Cuts to water use along the Colorado River could be spread evenly across some Southwestern states, or follow the priority system that currently governs water management, as federal officials consider ways to keep hydropower generation going at the nation’s largest reservoirs. Read more»

The Coolidge Dam and San Carlos reservoir impound the Gila River on the San Carlos Indian Reservation.

On the heels of one of the wettest Arizona winters in history, federal, state, local and tribal leaders united to announce a total of $233 million in funding for water conservation agreements to aid the Gila River Indian Community and other Colorado River users. Read more»

Western states are negotiating massive cuts to Colorado River water use to save essential reservoirs such as Lake Mead.

Arizona is receiving $27.7 million for four projects to increase drought resilience and improve water delivery systems, part of $585 million in funding sent to 11 states as part of last year’s Bipartisan Infrastructure Law. Read more»

Navajo President Buu Nygren stands behind Navajo Code Talker Peter MacDonald, in wheelchair, outside the Supreme Court, where justices heard the tribe’s challenge to the federal government’s handling of tribal water rights.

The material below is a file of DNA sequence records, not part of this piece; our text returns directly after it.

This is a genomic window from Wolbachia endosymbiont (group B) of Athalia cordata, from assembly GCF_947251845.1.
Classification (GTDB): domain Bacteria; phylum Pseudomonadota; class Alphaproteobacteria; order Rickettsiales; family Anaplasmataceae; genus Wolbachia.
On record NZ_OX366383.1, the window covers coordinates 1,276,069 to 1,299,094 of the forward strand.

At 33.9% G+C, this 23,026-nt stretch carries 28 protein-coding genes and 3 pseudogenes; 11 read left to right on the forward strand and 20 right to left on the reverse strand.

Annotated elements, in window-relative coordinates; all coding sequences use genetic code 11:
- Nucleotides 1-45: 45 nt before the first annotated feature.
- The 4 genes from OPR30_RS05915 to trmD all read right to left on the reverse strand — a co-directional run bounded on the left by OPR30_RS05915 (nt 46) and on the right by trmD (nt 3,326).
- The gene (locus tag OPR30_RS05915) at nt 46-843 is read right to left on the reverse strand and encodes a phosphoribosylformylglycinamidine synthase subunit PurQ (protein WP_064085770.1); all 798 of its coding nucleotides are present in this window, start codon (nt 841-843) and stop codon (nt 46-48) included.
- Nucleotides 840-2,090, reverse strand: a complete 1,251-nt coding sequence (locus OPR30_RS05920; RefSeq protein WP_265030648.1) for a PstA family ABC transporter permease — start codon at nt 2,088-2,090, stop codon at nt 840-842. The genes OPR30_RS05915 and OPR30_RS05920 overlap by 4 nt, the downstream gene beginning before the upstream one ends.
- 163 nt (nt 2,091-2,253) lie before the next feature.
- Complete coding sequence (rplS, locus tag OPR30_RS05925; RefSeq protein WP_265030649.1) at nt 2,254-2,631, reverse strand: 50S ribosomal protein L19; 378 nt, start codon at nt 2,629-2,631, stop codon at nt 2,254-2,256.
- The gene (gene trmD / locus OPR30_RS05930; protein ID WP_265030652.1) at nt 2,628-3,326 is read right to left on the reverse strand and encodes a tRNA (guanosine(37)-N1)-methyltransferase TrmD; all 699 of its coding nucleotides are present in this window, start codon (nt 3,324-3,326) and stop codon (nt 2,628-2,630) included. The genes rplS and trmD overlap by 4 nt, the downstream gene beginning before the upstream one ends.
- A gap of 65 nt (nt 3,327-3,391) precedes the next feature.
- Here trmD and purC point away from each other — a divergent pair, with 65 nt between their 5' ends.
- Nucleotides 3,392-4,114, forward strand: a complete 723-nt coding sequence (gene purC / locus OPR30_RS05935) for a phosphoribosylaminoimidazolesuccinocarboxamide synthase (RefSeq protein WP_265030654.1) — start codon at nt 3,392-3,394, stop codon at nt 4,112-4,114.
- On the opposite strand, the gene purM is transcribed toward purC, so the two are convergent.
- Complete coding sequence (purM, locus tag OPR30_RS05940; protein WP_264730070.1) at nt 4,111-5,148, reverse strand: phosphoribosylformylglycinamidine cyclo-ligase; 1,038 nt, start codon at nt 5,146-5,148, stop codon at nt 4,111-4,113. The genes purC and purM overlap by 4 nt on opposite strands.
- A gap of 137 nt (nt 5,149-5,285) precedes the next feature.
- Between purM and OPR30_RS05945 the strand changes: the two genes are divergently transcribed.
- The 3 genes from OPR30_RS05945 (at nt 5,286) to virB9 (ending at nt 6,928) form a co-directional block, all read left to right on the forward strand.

Supreme Court justices pressed government attorneys Monday on their argument that the treaties that put the Navajo on reservation lands implied an intent – but not a duty – for the government to provide water to the tribe. Read more»

Snowfall in the Yosemite Valley in the Sierra Nevada Mountains during Nov. 2022. The California snow pack is223% of normal this week and could help provide water late into the year as it melts.

After watching billions of gallons of rainwater wash away into the Pacific, California is taking advantage of extreme weather with a new approach: Let it settle back into the earth for use another day. Read more»

A screenshot from the briefing in the case shows the Navajo reservation situated between Arizona, New Mexico, and Utah.

The fight for water in the West heads to the Supreme Court next week where the justices will decide if Arizona has a duty to give the Navajo Nation a share of the region's most precious resource - recognition of their water rights to the Colorado River. Read more»

A shot of Lake Mead from August 2022 shows how far water levels have fallen as the result of a historic decades-long drought.

With water levels in Lake Powell and Lake Mead at record lows, federal officials are ready to spend tens of millions of dollars to get farmers and other water users to conserve in 2023 and keep the reservoirs from falling farther. Read more»

The federal government has historically stayed out of Colorado River negotiations, but has expanded its role in recent years to protect its dams and reservoirs, such as Glen Canyon Dam at Lake Powell, which has recently fallen to historic lows.

Senators from the seven Western states in the Colorado River basin - including Arizona Sens. Kyrsten Sinema and Mark Kelly - have been quietly meeting “for about a year,” to facilitate difficult discussions between the states over the future of the river. Read more»